Alleged embezzler out on $100K bond
Post Independent Staff
Glenwood Springs, Colorado CO
GLENWOOD SPRINGS, Colorado – Lisa Mack, the former Valley View Hospital employee accused of embezzling a quarter million dollars from the hospital and another employee, was released from jail on Monday after appearing in court.
“All I can say right now is, my client denies the allegations,” said her attorney, Bill Schubert of Glenwood Springs.
Schubert confirmed that Mack obtained the court’s permission to return to her home in Texas until the next hearing in her case, set for Dec. 7.
Mack, 42, was arrested at 5 a.m. Monday when she turned herself in at the Garfield County Jail.
According to a jail employee, she was released at 4:45 p.m. Monday, after being advised in court of the charges against her and posting a bond of $100,000 through local bail bondsman Doug Britten.
Officials at Valley View Hospital (VVH) have declined to say much about the allegations against Mack.
“We are cooperating fully with law enforcement in the investigation,” said VVH community relations director Alice Sundeen on Tuesday.
“We did a lot of the investigation ourselves,” said hospital CEO Gary Brewer. That included a forensic audit of hospital finances to track down Mack’s alleged illicit financial dealings.
Police have charged Mack, 42, who worked in the hospital’s financial department, with four felony counts of theft, each count covering a period of six months for a total of two years.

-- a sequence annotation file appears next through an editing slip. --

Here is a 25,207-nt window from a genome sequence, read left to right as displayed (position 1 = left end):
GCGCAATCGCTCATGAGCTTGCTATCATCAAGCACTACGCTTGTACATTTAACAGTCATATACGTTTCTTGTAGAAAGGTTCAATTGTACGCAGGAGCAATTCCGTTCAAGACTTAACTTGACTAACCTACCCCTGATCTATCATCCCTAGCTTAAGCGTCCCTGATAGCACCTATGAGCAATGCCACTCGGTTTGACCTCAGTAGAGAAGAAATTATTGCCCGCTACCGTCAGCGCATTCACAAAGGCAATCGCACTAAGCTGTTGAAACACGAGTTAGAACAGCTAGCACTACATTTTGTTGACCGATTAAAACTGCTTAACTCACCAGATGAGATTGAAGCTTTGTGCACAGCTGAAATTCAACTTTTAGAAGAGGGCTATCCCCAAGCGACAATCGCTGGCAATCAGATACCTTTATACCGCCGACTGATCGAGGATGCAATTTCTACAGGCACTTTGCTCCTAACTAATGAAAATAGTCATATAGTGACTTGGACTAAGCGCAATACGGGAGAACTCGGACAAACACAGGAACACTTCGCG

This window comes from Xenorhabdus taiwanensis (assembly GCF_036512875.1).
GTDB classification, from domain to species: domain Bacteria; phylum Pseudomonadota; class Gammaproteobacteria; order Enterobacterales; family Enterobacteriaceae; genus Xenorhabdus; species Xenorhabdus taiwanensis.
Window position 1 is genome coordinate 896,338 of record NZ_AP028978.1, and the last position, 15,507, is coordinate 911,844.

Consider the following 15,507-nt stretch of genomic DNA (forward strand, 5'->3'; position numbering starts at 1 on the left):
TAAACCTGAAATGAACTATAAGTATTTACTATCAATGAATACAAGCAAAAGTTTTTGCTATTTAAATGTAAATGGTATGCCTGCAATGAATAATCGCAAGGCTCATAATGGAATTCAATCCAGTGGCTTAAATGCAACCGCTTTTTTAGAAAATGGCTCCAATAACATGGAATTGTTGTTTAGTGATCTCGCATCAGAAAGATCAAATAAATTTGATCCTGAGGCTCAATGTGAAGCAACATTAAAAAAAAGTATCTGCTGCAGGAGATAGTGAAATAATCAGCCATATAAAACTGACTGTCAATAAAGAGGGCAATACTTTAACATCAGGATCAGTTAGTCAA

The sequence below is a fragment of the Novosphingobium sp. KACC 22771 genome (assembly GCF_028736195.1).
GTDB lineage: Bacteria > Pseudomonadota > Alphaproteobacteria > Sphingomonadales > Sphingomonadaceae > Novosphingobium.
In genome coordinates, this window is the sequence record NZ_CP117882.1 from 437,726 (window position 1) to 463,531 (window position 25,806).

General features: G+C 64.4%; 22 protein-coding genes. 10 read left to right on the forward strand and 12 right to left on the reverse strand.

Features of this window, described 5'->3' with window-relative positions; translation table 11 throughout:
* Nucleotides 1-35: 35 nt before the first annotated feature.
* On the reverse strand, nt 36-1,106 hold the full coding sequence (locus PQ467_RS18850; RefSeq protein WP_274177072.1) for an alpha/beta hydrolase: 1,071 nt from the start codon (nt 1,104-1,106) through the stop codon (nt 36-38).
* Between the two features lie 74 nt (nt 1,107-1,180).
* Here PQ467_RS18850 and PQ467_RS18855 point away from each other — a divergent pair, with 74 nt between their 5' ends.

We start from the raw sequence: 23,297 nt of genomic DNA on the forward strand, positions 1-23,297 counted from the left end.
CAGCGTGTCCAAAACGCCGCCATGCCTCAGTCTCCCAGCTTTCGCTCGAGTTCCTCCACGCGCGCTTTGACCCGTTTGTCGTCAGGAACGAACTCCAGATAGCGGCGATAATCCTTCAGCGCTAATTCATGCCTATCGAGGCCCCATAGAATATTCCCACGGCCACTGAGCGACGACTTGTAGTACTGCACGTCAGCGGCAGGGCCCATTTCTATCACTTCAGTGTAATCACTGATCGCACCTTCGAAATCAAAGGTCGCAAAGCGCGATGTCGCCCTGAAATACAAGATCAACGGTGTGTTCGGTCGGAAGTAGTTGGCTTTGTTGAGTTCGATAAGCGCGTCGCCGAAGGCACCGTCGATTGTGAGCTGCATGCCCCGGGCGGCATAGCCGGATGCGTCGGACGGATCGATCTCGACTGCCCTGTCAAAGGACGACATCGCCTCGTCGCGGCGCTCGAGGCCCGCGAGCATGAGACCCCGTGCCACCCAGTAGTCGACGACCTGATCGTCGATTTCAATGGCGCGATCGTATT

If convicted, Mack faces a possible maximum prison term of 96 years in prison and fines of up to $750,000.
Police allege that Mack stole roughly $226,000 from the hospital and from Mack’s daughter-in-law, Donna Michelle Sandel, whom Mack hired to work at the hospital.
Sandel, who is married to Mack’s stepson, Colin Mack, first worked for the hospital as a registrar, in the patient registration department, in 2008, according to an affidavit prepared by the Glenwood Springs Police Department.
The affidavit states that Sandel returned to Texas after two months to take another job there.
Returning to Valley View in early 2009, Sandel worked as a contract consultant for the hospital from February 2009 to February 2011.
During that time, according to Sandel’s statements to police, her rate of pay rose from $2,750 per week initially to $3,500 per week by 2011.
Her contracts, renewed periodically, were for the position of interim business management consultant, a job that involved work in the registration department and other departments.
Mack told police she hired Sandel as a “superstar” capable of filling in at multiple jobs when other employees took leave.
But Sandel told police that she “had minimal training and experience in this field and has completed two online college classes,” according to the affidavit, which was filed with the court as part of a request for an arrest warrant.
According to the affidavit, Sandel said that shortly after she started her contract employment, Mack told her she was being overpaid, and instructed Sandel to cash her paychecks and give half the cash from each check to Mack.
Mack allegedly told Sandel that the money would be returned to the hospital, but police say that never happened.
Sundeen declined to speculate about how a relatively untrained registrar, who left for a job in another state in 2008, was hired back a year later and paid at such a high contract rate.
“Because it is a personnel matter, that’s all we’re going to say,” Sundeen said.
Brewer, too, declined to discuss the issue. “All of this will come out in the court proceedings. Let’s let it go ahead and play out.”
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